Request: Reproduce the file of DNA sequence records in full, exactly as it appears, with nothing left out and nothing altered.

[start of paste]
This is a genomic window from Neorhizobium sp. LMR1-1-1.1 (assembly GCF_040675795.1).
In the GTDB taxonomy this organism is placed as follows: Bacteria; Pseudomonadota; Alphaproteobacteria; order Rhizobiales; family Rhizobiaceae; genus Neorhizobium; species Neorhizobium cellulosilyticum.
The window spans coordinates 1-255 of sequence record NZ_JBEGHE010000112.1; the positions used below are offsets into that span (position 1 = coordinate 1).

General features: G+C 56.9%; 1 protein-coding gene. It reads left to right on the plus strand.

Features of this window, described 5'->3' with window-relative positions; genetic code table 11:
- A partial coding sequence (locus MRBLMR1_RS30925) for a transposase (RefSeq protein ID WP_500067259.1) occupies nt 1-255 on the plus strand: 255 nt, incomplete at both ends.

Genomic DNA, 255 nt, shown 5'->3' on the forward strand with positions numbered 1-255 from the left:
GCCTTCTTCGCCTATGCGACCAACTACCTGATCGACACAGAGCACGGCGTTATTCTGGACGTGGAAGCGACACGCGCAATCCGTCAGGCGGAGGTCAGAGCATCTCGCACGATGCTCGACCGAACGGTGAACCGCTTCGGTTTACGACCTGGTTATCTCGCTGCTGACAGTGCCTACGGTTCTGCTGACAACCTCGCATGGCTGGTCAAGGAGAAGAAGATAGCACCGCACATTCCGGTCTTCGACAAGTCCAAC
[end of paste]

This is a genomic window from Neorhizobium sp. LMR1-1-1.1 (assembly GCF_040675795.1).
In the GTDB taxonomy this organism is placed as follows: Bacteria; Pseudomonadota; Alphaproteobacteria; order Rhizobiales; family Rhizobiaceae; genus Neorhizobium; species Neorhizobium cellulosilyticum.
The window spans coordinates 1-255 of sequence record NZ_JBEGHE010000112.1; the positions used below are offsets into that span (position 1 = coordinate 1).

General features: G+C 56.9%; 1 protein-coding gene. It reads left to right on the plus strand.

Features of this window, described 5'->3' with window-relative positions; genetic code table 11:
- A partial coding sequence (locus MRBLMR1_RS30925) for a transposase (RefSeq protein ID WP_500067259.1) occupies nt 1-255 on the plus strand: 255 nt, incomplete at both ends.

Genomic DNA, 255 nt, shown 5'->3' on the forward strand with positions numbered 1-255 from the left:
GCCTTCTTCGCCTATGCGACCAACTACCTGATCGACACAGAGCACGGCGTTATTCTGGACGTGGAAGCGACACGCGCAATCCGTCAGGCGGAGGTCAGAGCATCTCGCACGATGCTCGACCGAACGGTGAACCGCTTCGGTTTACGACCTGGTTATCTCGCTGCTGACAGTGCCTACGGTTCTGCTGACAACCTCGCATGGCTGGTCAAGGAGAAGAAGATAGCACCGCACATTCCGGTCTTCGACAAGTCCAAC